tempestIn reading Act I of Shakespeare’s “The Tempest,” Prospero’s character is complex, making him an interesting element to focus on. He orchestrates many of the Act’s events, exhibiting many facets, from deriving great pleasure from his daughter’s smile to how demanding he can be on those who serve him.

While Prospero loses his rightful ruling position over Milan at the hand of his brother and is exiled to an island with his daughter, Miranda, he still seems to hold power, both influential and magical. By way of fate, a ship carries his brother and others near to the island and, through the shear will of Prospero, it is tossed about the sea, caught in a Tempest as reparation for the pains he has suffered. This retribution appears to be warranted, leaving me, the reader, glad for Prospero’s chance to demonstrate to his brother the ways he has suffered. But the question remains, how far will Prospero go? When a distraught Miranda asks the same question and it is revealed that none aboard the ship are physically harmed, Prospero appears to be a fair and just soul.

By enslaving the island’s only native inhabitant, Caliban, the animal-like son of a witch, as well as Ariel, an ethereal sprite he released from the holdings of a curse, Prospero?s duality is revealed. He may be too kind hearted to fully destroy the ship’s men, but he has certainly bound others to serve him with an unrelenting exhibition of power. Where does this fit within the ideals of a man who desires to serve his people and who desires to serve his daughter’s best interests? Perhaps he truly believes he helped Caliban by teaching him to communicate, but he is unwilling to see how he might be usurping Caliban’s rightful place as King of the island. He certainly freed Ariel from the pine tree but, as Ariel fulfills each of Prospero?s requests to repay this debt, he finds yet another request awaiting him.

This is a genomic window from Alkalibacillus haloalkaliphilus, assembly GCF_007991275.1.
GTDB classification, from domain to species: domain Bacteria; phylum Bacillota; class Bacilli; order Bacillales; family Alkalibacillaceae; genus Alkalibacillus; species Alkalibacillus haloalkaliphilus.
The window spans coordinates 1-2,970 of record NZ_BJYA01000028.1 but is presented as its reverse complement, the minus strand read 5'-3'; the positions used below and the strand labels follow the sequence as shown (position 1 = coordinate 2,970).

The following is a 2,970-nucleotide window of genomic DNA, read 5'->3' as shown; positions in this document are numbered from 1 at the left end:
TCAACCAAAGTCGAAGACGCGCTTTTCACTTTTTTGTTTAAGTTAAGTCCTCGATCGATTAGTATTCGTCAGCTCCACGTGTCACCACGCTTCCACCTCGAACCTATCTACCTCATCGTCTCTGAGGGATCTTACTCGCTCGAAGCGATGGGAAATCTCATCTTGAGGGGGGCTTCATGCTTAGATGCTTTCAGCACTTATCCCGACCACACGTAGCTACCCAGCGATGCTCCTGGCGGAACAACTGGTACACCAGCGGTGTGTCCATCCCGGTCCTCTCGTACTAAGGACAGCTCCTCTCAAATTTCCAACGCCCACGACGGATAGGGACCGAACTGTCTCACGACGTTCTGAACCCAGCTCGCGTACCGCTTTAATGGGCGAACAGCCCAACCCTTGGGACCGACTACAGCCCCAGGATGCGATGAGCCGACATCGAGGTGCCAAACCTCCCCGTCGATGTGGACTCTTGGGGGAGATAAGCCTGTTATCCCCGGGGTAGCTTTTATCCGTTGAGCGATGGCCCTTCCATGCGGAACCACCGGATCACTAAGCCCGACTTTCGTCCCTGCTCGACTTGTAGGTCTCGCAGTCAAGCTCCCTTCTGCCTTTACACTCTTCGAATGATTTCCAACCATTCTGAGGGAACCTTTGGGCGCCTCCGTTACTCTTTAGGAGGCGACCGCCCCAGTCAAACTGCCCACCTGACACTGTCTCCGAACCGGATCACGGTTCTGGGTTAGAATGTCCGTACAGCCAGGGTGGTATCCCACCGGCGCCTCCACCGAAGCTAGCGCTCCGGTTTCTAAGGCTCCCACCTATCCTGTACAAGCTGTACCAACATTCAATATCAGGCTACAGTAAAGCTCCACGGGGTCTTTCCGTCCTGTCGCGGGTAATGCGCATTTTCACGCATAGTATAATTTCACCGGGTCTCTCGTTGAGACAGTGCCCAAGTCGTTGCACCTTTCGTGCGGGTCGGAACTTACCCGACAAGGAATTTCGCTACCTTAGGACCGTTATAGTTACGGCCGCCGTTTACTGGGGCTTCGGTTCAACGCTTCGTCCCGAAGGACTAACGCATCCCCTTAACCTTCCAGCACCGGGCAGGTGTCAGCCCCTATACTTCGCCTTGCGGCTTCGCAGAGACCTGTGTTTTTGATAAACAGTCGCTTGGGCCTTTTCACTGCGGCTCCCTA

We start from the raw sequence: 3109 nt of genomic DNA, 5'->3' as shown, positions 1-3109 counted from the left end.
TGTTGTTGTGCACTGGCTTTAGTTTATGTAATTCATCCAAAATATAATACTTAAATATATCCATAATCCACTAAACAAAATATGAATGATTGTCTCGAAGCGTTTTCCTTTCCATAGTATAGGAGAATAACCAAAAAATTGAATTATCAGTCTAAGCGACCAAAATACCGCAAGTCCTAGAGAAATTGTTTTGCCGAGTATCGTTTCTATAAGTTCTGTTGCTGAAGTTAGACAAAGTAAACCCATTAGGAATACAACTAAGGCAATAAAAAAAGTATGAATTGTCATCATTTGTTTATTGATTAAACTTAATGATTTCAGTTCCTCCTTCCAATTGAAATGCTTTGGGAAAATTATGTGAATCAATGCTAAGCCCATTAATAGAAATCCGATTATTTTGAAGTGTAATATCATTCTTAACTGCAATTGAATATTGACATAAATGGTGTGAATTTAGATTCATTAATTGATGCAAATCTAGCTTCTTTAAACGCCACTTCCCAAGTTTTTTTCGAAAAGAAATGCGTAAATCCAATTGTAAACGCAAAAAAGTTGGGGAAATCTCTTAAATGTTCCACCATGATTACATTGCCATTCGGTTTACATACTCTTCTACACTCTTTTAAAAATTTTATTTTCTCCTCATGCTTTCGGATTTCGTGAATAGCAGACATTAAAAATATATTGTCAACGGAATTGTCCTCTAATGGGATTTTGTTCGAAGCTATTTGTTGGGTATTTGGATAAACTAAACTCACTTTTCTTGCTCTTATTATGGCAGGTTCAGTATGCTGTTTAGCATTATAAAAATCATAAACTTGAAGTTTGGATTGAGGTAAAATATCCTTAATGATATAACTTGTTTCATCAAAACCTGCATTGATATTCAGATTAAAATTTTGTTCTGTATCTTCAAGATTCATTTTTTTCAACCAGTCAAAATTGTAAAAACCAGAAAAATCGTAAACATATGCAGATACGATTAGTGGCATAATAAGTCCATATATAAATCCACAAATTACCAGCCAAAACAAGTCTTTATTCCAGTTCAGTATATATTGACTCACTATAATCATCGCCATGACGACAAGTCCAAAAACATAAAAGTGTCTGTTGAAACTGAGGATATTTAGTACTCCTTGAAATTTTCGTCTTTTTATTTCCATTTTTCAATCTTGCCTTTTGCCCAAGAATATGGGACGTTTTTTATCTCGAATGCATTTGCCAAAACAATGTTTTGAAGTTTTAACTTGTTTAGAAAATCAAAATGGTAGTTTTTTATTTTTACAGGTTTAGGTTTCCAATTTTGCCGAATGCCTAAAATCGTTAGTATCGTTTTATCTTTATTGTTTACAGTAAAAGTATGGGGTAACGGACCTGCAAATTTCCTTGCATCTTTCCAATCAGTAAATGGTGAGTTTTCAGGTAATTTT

What do these inconsistencies say about Prospero’s character as a whole? Is he really at such odds with himself, or does the text later reveal what ties these traits together? Perhaps these servants are used to show dedication from an earthly as well as spiritual world as each continues to server Prospero regardless of his brother?s refusal to do so. Even the old wise man Gonzales seems eager to help him by sending him to the island with provisions.

The Moral Anarchist

The Moral Anarchist

Joseph Conrad, The Secret AgentStevie Verloc: The Anarchist with a Complete Morality in Joseph Conrad’s The Secret Agent

Morality is generally understood to be a code of conduct put forth by society, but in Joseph Conrad’s novel, The Secret Agent, two conflicting societies have different interpretations of what that means. While government agencies strive to maintain law, order and preserve their power, the anarchists’ mission is to upset governmental order by way of chaos, moving mankind toward enlightenment and individual freedom. The self-proclaimed anarchists in Conrad’s novel may collectively embody aspects of that ideal, yet each of them lacks some key element, whether it be identification with or analyzing the plight of the common man, or the ability to act out against convention. Surprisingly, it is the incompetent and unlikely Stevie who fully realizes these inherent anarchic virtues. It is he who has, as the narrator states, a “complete morality” (126).